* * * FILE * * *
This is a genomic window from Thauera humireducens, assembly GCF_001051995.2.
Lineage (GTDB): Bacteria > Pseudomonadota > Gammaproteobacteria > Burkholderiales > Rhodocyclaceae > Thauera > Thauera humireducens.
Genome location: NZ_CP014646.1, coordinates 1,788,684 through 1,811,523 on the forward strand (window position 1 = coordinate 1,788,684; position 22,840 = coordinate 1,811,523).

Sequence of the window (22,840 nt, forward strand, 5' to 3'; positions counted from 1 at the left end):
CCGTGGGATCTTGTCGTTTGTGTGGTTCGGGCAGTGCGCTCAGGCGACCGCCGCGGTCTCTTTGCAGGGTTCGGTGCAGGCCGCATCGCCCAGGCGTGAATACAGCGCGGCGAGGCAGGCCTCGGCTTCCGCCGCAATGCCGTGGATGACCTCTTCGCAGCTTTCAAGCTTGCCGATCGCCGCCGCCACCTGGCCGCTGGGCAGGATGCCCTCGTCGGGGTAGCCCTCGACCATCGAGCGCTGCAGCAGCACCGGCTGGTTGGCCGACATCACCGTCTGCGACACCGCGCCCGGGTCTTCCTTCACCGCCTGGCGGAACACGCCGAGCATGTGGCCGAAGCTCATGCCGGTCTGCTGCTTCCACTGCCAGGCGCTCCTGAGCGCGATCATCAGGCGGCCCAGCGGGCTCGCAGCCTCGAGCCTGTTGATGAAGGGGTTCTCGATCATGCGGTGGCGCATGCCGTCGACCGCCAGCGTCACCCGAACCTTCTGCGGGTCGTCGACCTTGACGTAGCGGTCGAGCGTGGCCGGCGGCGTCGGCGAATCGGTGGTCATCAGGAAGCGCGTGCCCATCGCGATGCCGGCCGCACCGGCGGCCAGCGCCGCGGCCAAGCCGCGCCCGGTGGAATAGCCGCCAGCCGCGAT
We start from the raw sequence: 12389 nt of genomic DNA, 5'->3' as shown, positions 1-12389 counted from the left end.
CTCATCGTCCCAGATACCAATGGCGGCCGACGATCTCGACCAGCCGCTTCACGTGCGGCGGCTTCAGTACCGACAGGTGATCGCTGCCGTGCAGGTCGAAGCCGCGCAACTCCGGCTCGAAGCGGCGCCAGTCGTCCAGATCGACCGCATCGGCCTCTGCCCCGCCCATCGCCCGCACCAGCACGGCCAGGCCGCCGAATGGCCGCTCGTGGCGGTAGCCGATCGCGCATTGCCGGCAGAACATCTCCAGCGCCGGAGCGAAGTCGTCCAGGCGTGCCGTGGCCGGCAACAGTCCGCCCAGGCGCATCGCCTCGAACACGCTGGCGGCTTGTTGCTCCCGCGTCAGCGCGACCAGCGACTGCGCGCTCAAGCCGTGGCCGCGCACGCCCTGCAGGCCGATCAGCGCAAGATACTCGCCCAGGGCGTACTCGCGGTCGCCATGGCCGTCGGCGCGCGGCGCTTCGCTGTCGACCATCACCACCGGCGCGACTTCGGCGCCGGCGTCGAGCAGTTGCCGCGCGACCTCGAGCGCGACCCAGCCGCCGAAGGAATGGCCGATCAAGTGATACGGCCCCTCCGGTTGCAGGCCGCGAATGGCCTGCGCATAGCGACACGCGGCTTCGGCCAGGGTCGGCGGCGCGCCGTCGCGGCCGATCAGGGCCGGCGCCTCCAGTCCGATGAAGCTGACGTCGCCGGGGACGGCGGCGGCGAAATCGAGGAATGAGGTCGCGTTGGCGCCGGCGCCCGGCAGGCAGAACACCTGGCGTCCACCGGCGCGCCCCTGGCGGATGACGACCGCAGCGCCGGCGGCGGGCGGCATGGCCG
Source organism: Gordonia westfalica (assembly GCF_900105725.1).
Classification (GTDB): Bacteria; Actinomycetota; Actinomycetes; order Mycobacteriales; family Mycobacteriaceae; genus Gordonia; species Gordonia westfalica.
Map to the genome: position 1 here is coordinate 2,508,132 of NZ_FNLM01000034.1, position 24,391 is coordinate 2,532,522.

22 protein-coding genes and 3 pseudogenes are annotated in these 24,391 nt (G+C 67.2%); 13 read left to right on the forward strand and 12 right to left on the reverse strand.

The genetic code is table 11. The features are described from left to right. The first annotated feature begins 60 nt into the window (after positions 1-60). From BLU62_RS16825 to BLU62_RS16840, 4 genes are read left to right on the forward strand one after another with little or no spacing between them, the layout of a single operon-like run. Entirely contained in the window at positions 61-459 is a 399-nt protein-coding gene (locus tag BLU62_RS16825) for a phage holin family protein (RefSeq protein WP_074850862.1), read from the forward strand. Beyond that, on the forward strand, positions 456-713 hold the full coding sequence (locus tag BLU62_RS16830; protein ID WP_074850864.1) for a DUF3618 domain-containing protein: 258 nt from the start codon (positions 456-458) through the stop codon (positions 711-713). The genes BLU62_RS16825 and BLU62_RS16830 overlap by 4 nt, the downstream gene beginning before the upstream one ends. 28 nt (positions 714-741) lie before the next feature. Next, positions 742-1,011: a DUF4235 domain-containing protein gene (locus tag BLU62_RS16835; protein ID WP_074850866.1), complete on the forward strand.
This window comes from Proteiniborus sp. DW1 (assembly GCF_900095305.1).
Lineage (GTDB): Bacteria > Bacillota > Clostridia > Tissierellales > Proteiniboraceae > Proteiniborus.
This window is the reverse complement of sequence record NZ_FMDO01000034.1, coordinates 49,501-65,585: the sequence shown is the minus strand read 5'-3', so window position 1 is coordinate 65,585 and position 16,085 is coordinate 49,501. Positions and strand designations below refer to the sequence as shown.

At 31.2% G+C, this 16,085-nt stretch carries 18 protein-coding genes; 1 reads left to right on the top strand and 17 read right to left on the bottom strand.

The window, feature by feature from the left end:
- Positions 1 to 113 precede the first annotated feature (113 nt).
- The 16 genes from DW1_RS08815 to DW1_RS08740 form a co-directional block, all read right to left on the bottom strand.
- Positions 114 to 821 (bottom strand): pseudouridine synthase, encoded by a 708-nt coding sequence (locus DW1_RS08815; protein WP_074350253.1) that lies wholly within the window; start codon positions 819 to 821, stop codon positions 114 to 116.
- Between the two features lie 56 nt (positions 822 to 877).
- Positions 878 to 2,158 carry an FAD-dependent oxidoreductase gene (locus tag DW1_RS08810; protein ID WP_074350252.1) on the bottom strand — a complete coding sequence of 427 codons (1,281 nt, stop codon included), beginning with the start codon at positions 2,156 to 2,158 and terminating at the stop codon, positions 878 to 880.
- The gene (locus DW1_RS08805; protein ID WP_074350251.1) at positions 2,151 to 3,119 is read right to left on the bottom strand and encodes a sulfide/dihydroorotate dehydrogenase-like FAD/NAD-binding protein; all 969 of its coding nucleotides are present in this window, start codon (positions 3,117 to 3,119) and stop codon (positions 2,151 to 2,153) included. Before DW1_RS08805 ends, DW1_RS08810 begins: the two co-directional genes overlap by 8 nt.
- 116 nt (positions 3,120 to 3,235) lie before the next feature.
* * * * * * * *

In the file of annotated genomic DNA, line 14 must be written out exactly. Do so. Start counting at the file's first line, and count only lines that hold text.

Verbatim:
Lineage (GTDB): Bacteria > Bacillota > Clostridia > Tissierellales > Proteiniboraceae > Proteiniborus.